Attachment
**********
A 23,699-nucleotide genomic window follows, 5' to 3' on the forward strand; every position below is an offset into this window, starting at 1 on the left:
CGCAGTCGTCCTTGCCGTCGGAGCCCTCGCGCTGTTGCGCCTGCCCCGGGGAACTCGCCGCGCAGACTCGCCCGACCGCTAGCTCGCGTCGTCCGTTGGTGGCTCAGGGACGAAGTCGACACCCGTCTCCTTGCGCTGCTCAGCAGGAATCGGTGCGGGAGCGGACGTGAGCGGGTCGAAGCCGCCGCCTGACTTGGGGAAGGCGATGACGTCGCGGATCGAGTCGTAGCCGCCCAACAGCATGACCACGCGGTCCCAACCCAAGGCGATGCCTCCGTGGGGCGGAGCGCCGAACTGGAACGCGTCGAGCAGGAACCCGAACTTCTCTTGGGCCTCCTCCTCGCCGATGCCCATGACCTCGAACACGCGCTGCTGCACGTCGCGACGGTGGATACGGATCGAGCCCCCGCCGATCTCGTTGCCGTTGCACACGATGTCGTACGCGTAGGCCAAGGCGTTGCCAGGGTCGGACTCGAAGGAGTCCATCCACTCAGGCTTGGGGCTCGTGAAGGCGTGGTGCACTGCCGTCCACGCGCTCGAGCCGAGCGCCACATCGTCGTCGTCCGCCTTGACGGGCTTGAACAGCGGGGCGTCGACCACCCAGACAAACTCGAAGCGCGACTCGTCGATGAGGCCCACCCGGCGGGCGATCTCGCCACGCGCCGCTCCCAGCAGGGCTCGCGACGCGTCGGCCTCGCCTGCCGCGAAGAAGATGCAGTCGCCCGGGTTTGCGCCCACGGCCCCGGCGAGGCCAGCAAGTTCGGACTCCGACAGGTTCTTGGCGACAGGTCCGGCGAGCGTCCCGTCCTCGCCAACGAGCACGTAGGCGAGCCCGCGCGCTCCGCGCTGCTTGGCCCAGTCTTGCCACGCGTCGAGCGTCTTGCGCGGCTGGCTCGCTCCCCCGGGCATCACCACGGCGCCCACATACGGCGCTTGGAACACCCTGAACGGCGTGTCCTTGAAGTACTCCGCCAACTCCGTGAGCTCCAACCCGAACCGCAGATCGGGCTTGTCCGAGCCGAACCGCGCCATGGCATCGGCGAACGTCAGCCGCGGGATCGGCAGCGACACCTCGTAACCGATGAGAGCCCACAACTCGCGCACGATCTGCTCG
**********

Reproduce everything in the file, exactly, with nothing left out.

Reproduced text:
A 23,699-nucleotide genomic window follows, 5' to 3' on the forward strand; every position below is an offset into this window, starting at 1 on the left:
CGCAGTCGTCCTTGCCGTCGGAGCCCTCGCGCTGTTGCGCCTGCCCCGGGGAACTCGCCGCGCAGACTCGCCCGACCGCTAGCTCGCGTCGTCCGTTGGTGGCTCAGGGACGAAGTCGACACCCGTCTCCTTGCGCTGCTCAGCAGGAATCGGTGCGGGAGCGGACGTGAGCGGGTCGAAGCCGCCGCCTGACTTGGGGAAGGCGATGACGTCGCGGATCGAGTCGTAGCCGCCCAACAGCATGACCACGCGGTCCCAACCCAAGGCGATGCCTCCGTGGGGCGGAGCGCCGAACTGGAACGCGTCGAGCAGGAACCCGAACTTCTCTTGGGCCTCCTCCTCGCCGATGCCCATGACCTCGAACACGCGCTGCTGCACGTCGCGACGGTGGATACGGATCGAGCCCCCGCCGATCTCGTTGCCGTTGCACACGATGTCGTACGCGTAGGCCAAGGCGTTGCCAGGGTCGGACTCGAAGGAGTCCATCCACTCAGGCTTGGGGCTCGTGAAGGCGTGGTGCACTGCCGTCCACGCGCTCGAGCCGAGCGCCACATCGTCGTCGTCCGCCTTGACGGGCTTGAACAGCGGGGCGTCGACCACCCAGACAAACTCGAAGCGCGACTCGTCGATGAGGCCCACCCGGCGGGCGATCTCGCCACGCGCCGCTCCCAGCAGGGCTCGCGACGCGTCGGCCTCGCCTGCCGCGAAGAAGATGCAGTCGCCCGGGTTTGCGCCCACGGCCCCGGCGAGGCCAGCAAGTTCGGACTCCGACAGGTTCTTGGCGACAGGTCCGGCGAGCGTCCCGTCCTCGCCAACGAGCACGTAGGCGAGCCCGCGCGCTCCGCGCTGCTTGGCCCAGTCTTGCCACGCGTCGAGCGTCTTGCGCGGCTGGCTCGCTCCCCCGGGCATCACCACGGCGCCCACATACGGCGCTTGGAACACCCTGAACGGCGTGTCCTTGAAGTACTCCGCCAACTCCGTGAGCTCCAACCCGAACCGCAGATCGGGCTTGTCCGAGCCGAACCGCGCCATGGCATCGGCGAACGTCAGCCGCGGGATCGGCAGCGACACCTCGTAACCGATGAGAGCCCACAACTCGCGCACGATCTGCTCG